US20110090589A1 - Magnetic heads having magnetic films that are more recessed than insulating films, and systems having such heads - Google Patents

Magnetic heads having magnetic films that are more recessed than insulating films, and systems having such heads Download PDF

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US20110090589A1
US20110090589A1 US12975208 US97520810A US2011090589A1 US 20110090589 A1 US20110090589 A1 US 20110090589A1 US 12975208 US12975208 US 12975208 US 97520810 A US97520810 A US 97520810A US 2011090589 A1 US2011090589 A1 US 2011090589A1
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Prior art keywords
films
magnetic
thin film
substrate
tape
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Granted
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US12975208
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US8611049B2 (en )
Inventor
Robert Glenn Biskeborn
Cherngye Hwang
Calvin Shyhjong Lo
Andrew C. Ting
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GlobalFoundries Inc
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International Business Machines Corp
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    • GPHYSICS
    • G11INFORMATION STORAGE
    • G11BINFORMATION STORAGE BASED ON RELATIVE MOVEMENT BETWEEN RECORD CARRIER AND TRANSDUCER
    • G11B5/00Recording by magnetisation or demagnetisation of a record carrier; Reproducing by magnetic means; Record carriers therefor
    • G11B5/008Recording on, or reproducing or erasing from, magnetic tapes, sheets, e.g. cards, or wires
    • G11B5/00813Recording on, or reproducing or erasing from, magnetic tapes, sheets, e.g. cards, or wires magnetic tapes
    • G11B5/00817Recording on, or reproducing or erasing from, magnetic tapes, sheets, e.g. cards, or wires magnetic tapes on longitudinal tracks only, e.g. for serpentine format recording
    • G11B5/00821Recording on, or reproducing or erasing from, magnetic tapes, sheets, e.g. cards, or wires magnetic tapes on longitudinal tracks only, e.g. for serpentine format recording using stationary heads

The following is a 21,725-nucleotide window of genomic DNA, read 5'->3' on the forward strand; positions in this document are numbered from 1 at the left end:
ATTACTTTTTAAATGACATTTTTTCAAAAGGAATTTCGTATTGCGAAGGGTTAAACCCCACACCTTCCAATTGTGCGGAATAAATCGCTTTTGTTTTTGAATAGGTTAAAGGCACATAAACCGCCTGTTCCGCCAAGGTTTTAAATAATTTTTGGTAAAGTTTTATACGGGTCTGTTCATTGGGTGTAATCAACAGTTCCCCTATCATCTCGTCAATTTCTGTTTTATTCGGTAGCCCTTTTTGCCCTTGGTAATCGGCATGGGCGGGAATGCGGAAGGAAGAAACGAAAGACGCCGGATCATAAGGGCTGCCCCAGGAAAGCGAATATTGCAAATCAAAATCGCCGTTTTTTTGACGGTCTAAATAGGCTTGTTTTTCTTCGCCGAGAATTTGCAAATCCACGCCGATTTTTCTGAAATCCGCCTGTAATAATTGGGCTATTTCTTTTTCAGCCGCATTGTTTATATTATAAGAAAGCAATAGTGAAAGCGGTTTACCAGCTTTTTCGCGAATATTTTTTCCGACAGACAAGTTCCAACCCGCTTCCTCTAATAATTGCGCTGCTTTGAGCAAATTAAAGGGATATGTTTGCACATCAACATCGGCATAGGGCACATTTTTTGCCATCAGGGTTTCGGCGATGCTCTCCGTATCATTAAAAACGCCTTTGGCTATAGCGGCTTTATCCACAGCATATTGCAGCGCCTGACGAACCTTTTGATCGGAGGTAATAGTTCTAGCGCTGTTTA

• G11B5/00826Recording on, or reproducing or erasing from, magnetic tapes, sheets, e.g. cards, or wires magnetic tapes on longitudinal tracks only, e.g. for serpentine format recording using stationary heads comprising a plurality of single poles or gaps or groups thereof operative at the same time
    • GPHYSICS
    • G11INFORMATION STORAGE
    • G11BINFORMATION STORAGE BASED ON RELATIVE MOVEMENT BETWEEN RECORD CARRIER AND TRANSDUCER
    • G11B5/00Recording by magnetisation or demagnetisation of a record carrier; Reproducing by magnetic means; Record carriers therefor
    • G11B5/127Structure or manufacture of heads, e.g. inductive
    • G11B5/31Structure or manufacture of heads, e.g. inductive using thin films
    • G11B5/3109Details
    • G11B5/3116Shaping of layers, poles or gaps for improving the form of the electrical signal transduced, e.g. for shielding, contour effect, equalizing, side flux fringing, cross talk reduction between heads or between heads and information tracks
    • GPHYSICS
    • G11INFORMATION STORAGE
    • G11BINFORMATION STORAGE BASED ON RELATIVE MOVEMENT BETWEEN RECORD CARRIER AND TRANSDUCER
    • G11B5/00Recording by magnetisation or demagnetisation of a record carrier; Reproducing by magnetic means; Record carriers therefor
    • G11B5/127Structure or manufacture of heads, e.g. inductive
    • G11B5/31Structure or manufacture of heads, e.g. inductive using thin films
    • G11B5/3163Fabrication methods or processes specially adapted for a particular head structure, e.g. using base layers for electroplating, using functional layers for masking, using energy or particle beams for shaping the structure or modifying the properties of the basic layers

Abstract